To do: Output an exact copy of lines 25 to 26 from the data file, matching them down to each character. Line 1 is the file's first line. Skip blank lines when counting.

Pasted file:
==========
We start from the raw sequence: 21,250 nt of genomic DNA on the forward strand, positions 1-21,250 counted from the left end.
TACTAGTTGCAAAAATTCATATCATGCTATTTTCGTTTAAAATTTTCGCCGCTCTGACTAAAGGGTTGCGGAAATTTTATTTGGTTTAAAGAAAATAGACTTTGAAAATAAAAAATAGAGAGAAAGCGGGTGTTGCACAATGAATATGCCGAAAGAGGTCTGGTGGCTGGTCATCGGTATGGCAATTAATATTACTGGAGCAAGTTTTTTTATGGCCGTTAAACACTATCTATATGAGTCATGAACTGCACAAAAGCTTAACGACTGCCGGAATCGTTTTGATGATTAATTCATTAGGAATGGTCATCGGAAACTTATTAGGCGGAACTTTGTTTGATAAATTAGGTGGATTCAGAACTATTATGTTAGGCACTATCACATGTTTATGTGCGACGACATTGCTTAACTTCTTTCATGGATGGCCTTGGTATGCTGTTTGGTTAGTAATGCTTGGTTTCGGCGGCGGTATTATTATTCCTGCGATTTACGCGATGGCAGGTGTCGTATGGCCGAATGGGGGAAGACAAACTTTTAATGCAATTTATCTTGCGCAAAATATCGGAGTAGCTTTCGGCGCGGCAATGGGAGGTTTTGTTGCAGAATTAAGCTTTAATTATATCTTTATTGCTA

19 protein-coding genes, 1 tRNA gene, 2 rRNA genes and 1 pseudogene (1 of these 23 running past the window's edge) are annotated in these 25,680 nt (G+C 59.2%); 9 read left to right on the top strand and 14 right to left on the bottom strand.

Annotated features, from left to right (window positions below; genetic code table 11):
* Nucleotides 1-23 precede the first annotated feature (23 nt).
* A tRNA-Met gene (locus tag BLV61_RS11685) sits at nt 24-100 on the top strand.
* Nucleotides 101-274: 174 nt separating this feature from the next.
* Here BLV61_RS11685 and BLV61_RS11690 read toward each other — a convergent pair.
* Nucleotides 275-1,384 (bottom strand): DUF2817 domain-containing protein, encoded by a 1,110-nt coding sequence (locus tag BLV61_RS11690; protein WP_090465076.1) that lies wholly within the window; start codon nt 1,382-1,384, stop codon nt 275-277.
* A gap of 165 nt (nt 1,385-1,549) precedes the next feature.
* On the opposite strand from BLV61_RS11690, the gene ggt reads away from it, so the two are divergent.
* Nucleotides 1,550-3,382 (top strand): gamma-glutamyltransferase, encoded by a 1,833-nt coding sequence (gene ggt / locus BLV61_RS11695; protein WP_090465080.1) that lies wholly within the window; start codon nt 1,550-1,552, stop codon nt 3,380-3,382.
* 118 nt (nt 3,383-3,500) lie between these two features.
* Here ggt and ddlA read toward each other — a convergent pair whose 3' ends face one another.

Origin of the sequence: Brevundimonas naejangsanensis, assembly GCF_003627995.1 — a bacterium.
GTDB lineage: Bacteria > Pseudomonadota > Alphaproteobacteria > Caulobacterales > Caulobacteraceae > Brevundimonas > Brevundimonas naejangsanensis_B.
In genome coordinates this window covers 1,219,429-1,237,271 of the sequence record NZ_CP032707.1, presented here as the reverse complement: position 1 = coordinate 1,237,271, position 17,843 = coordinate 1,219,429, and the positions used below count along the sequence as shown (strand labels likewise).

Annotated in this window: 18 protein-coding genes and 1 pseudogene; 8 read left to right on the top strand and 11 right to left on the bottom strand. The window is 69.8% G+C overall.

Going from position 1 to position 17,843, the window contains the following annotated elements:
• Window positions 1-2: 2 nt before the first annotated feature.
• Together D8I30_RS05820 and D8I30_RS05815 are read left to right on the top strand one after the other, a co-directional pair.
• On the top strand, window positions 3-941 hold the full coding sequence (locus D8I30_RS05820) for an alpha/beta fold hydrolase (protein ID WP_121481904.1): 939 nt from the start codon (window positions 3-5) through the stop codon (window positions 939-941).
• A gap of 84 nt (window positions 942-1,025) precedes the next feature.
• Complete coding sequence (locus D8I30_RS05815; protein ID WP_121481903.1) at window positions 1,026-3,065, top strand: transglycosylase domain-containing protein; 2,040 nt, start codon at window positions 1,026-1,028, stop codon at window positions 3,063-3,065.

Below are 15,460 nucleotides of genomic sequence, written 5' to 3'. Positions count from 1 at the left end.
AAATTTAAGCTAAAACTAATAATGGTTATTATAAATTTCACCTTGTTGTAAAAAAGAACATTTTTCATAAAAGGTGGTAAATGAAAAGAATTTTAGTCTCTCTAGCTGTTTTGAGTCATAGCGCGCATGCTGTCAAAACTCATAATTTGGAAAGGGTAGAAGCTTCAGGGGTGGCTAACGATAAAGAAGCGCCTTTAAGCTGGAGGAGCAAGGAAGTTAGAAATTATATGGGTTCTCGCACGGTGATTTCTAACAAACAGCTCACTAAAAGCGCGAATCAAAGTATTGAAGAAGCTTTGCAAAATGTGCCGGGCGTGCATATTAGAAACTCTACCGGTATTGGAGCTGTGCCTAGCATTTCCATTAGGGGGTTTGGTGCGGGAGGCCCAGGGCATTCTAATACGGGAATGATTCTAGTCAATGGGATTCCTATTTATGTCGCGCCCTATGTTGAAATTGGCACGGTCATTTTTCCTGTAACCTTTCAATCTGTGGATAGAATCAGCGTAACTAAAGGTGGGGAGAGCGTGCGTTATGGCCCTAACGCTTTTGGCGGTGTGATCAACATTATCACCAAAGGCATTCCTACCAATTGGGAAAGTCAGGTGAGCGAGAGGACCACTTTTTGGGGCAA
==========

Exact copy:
Below are 15,460 nucleotides of genomic sequence, written 5' to 3'. Positions count from 1 at the left end.
AAATTTAAGCTAAAACTAATAATGGTTATTATAAATTTCACCTTGTTGTAAAAAAGAACATTTTTCATAAAAGGTGGTAAATGAAAAGAATTTTAGTCTCTCTAGCTGTTTTGAGTCATAGCGCGCATGCTGTCAAAACTCATAATTTGGAAAGGGTAGAAGCTTCAGGGGTGGCTAACGATAAAGAAGCGCCTTTAAGCTGGAGGAGCAAGGAAGTTAGAAATTATATGGGTTCTCGCACGGTGATTTCTAACAAACAGCTCACTAAAAGCGCGAATCAAAGTATTGAAGAAGCTTTGCAAAATGTGCCGGGCGTGCATATTAGAAACTCTACCGGTATTGGAGCTGTGCCTAGCATTTCCATTAGGGGGTTTGGTGCGGGAGGCCCAGGGCATTCTAATACGGGAATGATTCTAGTCAATGGGATTCCTATTTATGTCGCGCCCTATGTTGAAATTGGCACGGTCATTTTTCCTGTAACCTTTCAATCTGTGGATAGAATCAGCGTAACTAAAGGTGGGGAGAGCGTGCGTTATGGCCCTAACGCTTTTGGCGGTGTGATCAACATTATCACCAAAGGCATTCCTACCAATTGGGAAAGTCAGGTGAGCGAGAGGACCACTTTTTGGGGCAA